Using White Vinegar to Remove Coffee Maker Residue

White vinegar can be used to break down accumulated mineral deposits to remove them from the pump and inner tubing. This is often known as “descaling” the machine.  Always check the manufacturer’s instructions to see if there are any particular warnings about using vinegar as it is not recommended for some machines with metal parts.

Supplies for a Vinegar Coffee Machine Cleaning

  • Hot water with dish soap
  • White vinegar
  • Soft cloths or sponges

Simple Steps to Remove Mineral Deposits With Vinegar

Have an old drip coffee maker without a cleaning cycle.  These basic instructions will help you clean excess residue and hard water stains from the coffee maker parts and pot. 

  1. Stir together white vinegar and water in equal measures
  2. Fill the entire water reservoir of the coffee maker with this solution
  3. Run a half drip cycle until you have vinegar and water in both the reservoir and the carafe
  4. Pause brewing and let the vinegar sit for at least 30 minutes to dissolve the mineral scale.
  5. Finish the brewing cycle until all of the vinegar and water has passed through the machine.
  6. Dispose of the vinegar and the paper filter you used one for cleaning
  7. Fill the reservoir with pure water and run the whole cycle again.
  8. Run the reservoir with pure water and run the cycle one more time.  After completion, smell the carafe to see if it still smells like vinegar.  If it does, run one more cycle. Repeat this step until you can no longer smell vinegar.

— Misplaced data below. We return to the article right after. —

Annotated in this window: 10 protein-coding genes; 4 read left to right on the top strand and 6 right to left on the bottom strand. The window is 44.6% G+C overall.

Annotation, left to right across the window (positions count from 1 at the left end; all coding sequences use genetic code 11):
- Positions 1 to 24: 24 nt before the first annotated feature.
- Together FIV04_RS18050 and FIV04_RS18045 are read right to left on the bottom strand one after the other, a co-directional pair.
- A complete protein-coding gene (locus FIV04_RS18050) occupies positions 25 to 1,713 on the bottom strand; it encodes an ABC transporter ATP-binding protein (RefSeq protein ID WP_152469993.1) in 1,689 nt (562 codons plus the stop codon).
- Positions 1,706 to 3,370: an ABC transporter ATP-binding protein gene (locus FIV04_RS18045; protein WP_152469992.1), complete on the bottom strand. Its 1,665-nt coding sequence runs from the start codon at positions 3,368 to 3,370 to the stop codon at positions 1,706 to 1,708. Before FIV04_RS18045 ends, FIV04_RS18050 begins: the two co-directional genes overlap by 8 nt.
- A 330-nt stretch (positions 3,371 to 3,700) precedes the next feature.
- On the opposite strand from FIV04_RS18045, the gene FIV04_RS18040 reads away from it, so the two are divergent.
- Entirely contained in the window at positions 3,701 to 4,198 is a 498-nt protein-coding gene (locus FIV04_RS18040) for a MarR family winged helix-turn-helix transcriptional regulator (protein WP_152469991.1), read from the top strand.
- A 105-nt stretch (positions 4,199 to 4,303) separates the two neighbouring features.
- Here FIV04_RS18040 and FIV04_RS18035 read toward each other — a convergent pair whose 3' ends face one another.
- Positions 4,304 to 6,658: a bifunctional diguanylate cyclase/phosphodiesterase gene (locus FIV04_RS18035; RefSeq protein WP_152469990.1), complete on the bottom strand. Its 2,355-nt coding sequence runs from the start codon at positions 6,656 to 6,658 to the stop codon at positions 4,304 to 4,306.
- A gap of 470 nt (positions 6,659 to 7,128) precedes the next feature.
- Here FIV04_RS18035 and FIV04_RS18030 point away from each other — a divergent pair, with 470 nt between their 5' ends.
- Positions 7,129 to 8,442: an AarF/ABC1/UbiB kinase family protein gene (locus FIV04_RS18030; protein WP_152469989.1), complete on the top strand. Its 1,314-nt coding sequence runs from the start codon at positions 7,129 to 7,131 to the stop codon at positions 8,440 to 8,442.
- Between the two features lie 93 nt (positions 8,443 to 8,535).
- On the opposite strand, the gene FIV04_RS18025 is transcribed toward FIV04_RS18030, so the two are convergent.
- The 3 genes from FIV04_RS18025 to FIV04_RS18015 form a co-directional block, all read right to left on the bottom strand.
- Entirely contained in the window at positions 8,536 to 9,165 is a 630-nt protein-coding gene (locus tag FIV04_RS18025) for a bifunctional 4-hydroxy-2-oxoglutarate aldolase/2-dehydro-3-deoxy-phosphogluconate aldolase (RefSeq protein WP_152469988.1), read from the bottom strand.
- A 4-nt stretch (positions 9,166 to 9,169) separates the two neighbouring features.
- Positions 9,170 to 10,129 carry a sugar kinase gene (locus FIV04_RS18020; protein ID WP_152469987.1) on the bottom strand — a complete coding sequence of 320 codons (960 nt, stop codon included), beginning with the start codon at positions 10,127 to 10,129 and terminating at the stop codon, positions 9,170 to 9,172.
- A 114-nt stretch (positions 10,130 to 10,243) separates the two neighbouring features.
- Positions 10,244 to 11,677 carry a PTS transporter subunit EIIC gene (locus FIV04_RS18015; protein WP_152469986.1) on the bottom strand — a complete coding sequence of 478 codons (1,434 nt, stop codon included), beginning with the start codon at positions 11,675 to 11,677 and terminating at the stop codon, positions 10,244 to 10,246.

Your coffee maker should now be sparkling clean inside and out and ready for fresh brewing the next time you need a cup!  In some cases, you might need to repeat descaling if you waited a long time between cleanings and have a large amount of mineral buildup. 

How to Prevent Buildup in Your Coffee Maker

If you have hard water in your house, it is very difficult to prevent all mineral scale from forming. However, these tips can help to extend the time between deep cleanings.

  • Brew your coffee with distilled water with the proper minerals readded
  • Fill the water reservoir with a separate cup rather than the coffee pot itself
  • Never leave used grounds in the machine after brewing to prevent unhealthy growths

If you have a Keurig or other K-cup coffee maker, carefully read the manufacturer’s instructions for thorough cleaning. These types of machines have different parts than regular drip brewers. For example, you will need to beware of the impact needle that opens the grounds cup.

Pro Tip – Does your coffee carafe have buildup or residue that is particularly difficult to scrub off? Pour in some hot soapy water and a small amount of uncooked rice- the uncooked rice acts as an abrasive! Simply swirl this around in the pot to help scrape away the debris. Remember to wash and rinse well after you get rid of the rice.

Jay Arr

Jay Arr is passionate about everything coffee. What began as a simple interest in the history, production, and brewing of coffee led him to a job as a barista at a national coffee chain. That’s not where Jay’s story with coffee ends, however. Roasting and brewing day in and out, he continued to gather knowledge about all things coffee.